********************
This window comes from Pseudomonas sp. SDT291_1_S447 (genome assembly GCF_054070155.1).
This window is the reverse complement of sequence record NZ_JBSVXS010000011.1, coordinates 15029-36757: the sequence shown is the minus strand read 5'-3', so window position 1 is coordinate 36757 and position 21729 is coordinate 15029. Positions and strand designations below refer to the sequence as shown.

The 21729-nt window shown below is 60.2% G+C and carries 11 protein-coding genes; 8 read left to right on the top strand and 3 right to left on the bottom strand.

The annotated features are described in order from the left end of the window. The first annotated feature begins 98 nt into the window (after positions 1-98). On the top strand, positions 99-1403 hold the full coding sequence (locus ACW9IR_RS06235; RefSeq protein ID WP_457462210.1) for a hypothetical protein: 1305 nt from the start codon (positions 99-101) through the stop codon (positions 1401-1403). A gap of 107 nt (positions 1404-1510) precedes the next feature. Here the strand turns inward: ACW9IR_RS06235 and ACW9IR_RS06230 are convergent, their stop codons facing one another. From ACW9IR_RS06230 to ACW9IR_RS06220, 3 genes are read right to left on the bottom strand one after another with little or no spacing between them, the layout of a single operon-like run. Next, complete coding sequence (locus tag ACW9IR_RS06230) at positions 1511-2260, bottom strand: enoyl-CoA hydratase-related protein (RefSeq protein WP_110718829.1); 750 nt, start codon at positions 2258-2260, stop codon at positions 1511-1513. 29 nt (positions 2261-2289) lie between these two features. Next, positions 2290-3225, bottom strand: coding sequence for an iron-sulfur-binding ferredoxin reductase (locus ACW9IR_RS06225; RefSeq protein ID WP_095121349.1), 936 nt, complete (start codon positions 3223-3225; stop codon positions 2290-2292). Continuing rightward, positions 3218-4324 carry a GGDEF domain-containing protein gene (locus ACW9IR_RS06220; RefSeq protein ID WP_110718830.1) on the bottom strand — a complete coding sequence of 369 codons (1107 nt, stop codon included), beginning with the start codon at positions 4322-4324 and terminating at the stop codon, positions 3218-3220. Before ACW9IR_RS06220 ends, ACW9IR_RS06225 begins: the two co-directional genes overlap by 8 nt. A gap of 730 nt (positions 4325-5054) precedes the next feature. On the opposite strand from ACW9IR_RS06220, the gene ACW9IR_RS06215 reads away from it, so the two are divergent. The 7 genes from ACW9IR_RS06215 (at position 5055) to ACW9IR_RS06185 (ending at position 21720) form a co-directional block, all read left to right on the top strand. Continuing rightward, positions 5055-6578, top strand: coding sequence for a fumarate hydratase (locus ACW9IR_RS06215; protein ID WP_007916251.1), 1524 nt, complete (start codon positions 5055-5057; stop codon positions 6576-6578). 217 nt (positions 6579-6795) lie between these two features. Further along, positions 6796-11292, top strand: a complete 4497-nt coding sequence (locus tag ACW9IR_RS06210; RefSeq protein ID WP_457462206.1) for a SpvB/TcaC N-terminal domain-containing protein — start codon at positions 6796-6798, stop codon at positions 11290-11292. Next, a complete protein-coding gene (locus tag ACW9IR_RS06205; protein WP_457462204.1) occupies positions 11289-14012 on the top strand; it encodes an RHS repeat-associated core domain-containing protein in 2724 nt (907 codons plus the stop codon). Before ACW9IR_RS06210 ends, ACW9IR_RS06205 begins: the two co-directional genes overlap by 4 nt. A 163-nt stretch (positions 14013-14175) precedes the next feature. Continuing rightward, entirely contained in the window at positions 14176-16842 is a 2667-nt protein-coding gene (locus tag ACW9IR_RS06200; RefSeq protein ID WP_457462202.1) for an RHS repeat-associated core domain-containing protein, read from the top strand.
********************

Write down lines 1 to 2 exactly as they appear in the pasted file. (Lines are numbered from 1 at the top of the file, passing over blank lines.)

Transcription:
This window comes from Pseudomonas sp. SDT291_1_S447 (genome assembly GCF_054070155.1).
This window is the reverse complement of sequence record NZ_JBSVXS010000011.1, coordinates 15029-36757: the sequence shown is the minus strand read 5'-3', so window position 1 is coordinate 36757 and position 21729 is coordinate 15029. Positions and strand designations below refer to the sequence as shown.